Hello autumn, good-bye lice


lice treatments as kids head back to school 2004



Hello autumn, good-bye lice

As summer winds down and kids get ready to head back to school, parents must face the fact that it's also the season when head lice infestations become most evident. What's an anxious parent to do?

Several manufacturers are offering new lice treatments, many of which contain natural ingredients. There are even a few new products that purportedly prevent lice infestations. Here's a sampling of products that aren't so nice to lice:

Fairy Tales, Wayne, N.J., has developed Rosemary Repel, a line of natural, organic hair care products that are part of a three-tiered system of layering the hair with pure oils of rosemary, lavender, tea tree, geranium, and citronella. The firm claims that this procedure has been shown to be effective in preventing head lice. The line includes Fairy Tales Rosemary Repel Shampoo, Rosemary Repel Leave-In Conditioning Spray, Rosemary Repel Crème Conditioner, and Rosemary Repel Styling Gel. The suggested retail price per bottle is $9-$10.

Safe Solutions Inc. is offering a nontoxic shampoo called Lice R Gone. The shampoo contains purified water, glycerin, enzymes, and peppermint oil. The suggested retail price is $21 for an 8-oz bottle and $4.95 for half-ounce packets. For more information, visit www.licergone.com or www.safesolutionsinc.com.

Yet another new, natural weapon against lice is Follicel, a product from Harlow Lubricants from Britain. Ingredients include water, orange extract, citric acid, yucca schidegra, glycerine, and propylene glycol, which the firm states is a by-product of heating glycerine. The suggested retail price is $14.50 for a 100-ml bottle and $34 for a 500-ml bottle. For more information, visit www.bibiheadlice.com.

Other natural offerings include Woodridge Labs' SafeTek Lice Removal Kit, a system that is said to eliminate lice and their eggs without the use of pesticides, and RID's Pure Alternative, a pesticide-free, hypo-allergenic, dye-free, and fragrance-free lice and egg removal system from Bayer Consumer Care.

Another natural product is Quantum's HairClean 1-2-3 Lice Kit. The company is also rolling out the MagiComb, an electronic device designed to prevent and eliminate head lice.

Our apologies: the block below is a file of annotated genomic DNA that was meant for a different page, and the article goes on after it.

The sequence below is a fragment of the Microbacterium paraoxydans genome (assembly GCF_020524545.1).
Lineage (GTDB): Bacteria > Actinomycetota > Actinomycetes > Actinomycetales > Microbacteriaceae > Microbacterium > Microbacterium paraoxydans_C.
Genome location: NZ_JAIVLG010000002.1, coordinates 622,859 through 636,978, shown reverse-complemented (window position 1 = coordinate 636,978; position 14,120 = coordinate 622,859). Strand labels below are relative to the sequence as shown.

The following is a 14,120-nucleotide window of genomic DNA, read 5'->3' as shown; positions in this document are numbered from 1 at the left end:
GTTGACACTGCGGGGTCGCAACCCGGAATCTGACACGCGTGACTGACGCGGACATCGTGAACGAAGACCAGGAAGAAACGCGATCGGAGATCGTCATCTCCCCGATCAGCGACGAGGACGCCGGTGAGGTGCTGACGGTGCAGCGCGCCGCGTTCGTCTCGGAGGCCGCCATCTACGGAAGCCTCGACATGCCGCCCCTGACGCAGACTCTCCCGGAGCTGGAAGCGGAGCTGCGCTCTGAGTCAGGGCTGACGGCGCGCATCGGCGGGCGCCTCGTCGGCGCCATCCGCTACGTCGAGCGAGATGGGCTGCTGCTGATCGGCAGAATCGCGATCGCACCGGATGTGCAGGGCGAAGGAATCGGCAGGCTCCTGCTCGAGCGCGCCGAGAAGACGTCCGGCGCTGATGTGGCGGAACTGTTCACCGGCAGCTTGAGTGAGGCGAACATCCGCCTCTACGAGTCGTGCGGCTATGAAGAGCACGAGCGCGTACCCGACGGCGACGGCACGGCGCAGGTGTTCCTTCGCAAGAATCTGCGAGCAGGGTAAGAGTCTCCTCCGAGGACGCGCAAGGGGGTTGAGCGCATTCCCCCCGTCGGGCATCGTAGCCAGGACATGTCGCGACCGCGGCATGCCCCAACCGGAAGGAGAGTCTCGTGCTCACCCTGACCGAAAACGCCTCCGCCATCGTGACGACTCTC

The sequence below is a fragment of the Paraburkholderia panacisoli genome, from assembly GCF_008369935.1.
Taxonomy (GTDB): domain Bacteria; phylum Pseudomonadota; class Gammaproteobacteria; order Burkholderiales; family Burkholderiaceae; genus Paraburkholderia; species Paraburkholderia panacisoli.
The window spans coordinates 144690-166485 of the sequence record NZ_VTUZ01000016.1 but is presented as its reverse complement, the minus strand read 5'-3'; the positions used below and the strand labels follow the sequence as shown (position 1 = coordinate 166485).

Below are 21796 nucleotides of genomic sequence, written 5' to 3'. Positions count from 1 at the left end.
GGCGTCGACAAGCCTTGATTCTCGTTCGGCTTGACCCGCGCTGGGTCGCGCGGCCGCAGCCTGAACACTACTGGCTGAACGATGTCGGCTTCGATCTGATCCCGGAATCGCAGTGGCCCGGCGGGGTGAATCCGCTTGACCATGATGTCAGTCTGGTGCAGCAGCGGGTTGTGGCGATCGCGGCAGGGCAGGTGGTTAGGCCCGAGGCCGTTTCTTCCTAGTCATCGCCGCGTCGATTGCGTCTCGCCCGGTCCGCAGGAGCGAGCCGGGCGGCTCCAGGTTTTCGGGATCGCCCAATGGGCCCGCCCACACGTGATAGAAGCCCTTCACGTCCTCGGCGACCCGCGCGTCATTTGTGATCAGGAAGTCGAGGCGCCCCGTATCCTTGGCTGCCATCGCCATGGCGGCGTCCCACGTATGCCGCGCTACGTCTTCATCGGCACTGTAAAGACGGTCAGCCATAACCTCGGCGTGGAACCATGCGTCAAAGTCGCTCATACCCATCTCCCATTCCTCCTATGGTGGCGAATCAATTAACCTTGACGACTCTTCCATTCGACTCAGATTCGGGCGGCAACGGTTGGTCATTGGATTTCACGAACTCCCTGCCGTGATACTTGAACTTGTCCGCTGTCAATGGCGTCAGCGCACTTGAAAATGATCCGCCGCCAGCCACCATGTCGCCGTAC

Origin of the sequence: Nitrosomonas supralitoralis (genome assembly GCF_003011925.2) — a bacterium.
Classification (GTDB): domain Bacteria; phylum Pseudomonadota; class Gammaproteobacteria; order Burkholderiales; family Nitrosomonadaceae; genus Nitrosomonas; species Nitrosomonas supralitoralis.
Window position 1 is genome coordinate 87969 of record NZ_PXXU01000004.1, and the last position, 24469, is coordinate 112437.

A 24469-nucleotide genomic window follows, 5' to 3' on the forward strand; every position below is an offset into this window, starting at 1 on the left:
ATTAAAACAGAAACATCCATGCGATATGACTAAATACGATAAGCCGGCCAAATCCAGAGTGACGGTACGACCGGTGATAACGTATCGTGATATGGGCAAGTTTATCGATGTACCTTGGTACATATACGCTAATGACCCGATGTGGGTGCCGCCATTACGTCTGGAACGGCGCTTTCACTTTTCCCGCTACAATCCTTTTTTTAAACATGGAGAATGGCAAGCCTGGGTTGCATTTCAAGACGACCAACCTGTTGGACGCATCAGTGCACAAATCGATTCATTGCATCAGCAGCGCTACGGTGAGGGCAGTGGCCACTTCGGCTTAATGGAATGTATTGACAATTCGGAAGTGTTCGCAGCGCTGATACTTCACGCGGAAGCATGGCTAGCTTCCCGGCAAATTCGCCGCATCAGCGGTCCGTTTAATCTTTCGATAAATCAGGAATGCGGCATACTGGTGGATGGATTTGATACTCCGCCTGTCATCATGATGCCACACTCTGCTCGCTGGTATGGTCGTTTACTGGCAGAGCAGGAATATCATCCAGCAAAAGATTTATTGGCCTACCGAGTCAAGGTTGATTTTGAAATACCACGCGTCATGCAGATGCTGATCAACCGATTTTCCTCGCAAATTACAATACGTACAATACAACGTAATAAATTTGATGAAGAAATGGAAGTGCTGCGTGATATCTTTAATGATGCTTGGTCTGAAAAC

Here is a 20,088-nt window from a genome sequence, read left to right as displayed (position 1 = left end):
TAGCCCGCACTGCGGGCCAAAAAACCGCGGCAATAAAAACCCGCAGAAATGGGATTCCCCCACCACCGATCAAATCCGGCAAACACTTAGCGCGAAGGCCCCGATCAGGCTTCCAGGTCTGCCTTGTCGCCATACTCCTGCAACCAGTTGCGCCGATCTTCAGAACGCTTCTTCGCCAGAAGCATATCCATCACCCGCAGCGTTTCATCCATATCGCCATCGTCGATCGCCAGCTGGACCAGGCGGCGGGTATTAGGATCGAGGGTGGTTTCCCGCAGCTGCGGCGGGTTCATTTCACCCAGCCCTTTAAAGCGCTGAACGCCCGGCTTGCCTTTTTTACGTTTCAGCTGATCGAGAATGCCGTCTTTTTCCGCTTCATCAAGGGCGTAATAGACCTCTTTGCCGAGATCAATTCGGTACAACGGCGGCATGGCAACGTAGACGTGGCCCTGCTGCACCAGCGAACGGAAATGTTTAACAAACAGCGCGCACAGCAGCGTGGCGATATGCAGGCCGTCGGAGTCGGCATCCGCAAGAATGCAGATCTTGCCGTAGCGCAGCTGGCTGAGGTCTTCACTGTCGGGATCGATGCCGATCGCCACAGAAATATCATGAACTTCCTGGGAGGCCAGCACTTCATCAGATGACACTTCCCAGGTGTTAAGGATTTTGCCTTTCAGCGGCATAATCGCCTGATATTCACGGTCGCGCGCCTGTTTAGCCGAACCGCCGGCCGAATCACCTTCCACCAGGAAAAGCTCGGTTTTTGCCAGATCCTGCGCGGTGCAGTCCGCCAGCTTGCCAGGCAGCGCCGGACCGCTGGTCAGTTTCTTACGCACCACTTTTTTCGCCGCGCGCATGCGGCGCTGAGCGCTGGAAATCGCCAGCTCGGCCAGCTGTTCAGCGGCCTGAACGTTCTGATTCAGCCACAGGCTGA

Tec Labs is rolling out a Licefreee! Stainless Steel Comb, which will be included in its single- and double-dose Licefreee! Lice Killing Hair Gel Kits.

North Carolina-based Piedmont Pharmaceuticals announced that its new patent-pending head lice treatment has entered phase II clinical trials in Canada, and phase I trials will begin in the United States and Europe in 2004. The new treatment is colorless, odorless, and insecticide free.

Del Labs has two new lice treatment entries: Pronto Plus Maximum Strength Lice-Killing Hair and Scalp Masque and Pronto Maximum Strength Lice-Killing Warm Oil Treatment and Conditioner.

There is ongoing controversy over whether schools should keep children with lice infestations out of school. The National Association of School Nurses encourages its members to remove no-nit policies and instead provide education in advance of outbreaks, along with routine screening and early detection. The American Journal of Nursing recommends that in order to keep children in school and to avoid chemical toxicity from OTC head lice treatments, parents should check children for head lice routinely. When there are symptoms such as scratching, they should treat children promptly so that the child can return to school the next day.

The National Pediculosis Association (NPA) has issued an alert on its Web site at www.headlice.org, warning that lice-treatment pesticide shampoos and lotions are not to be used repeatedly, or in conjunction with or as a follow-up to other chemical formulations.

In another related development, the Food & Drug Administration recently revised pediculicide labeling statements as part of its continuing review of OTC drug products. Included in this final rule amending the final monograph is FDA's determination that the term pediculicide should be removed from the statement of identity and replaced with lice treatment. In addition, the FDA has determined that "Warning" should be in the standardized Drug Facts format, and it has made a number of other changes to the "Directions" and "Other information" sections of product labels. The deadline for changes is June 30, 2005. For products with annual sales under $25,000 the deadline is Jan. 3, 2006.

For a free booklet, entitled "Having a Lousy Time," visit The Lice Bureau's Web site at www.headliceadvice.net.

Sandra Levy


Sandra Levy. Hello autumn, good-bye lice. Drug Topics Aug. 9, 2004;148:34.

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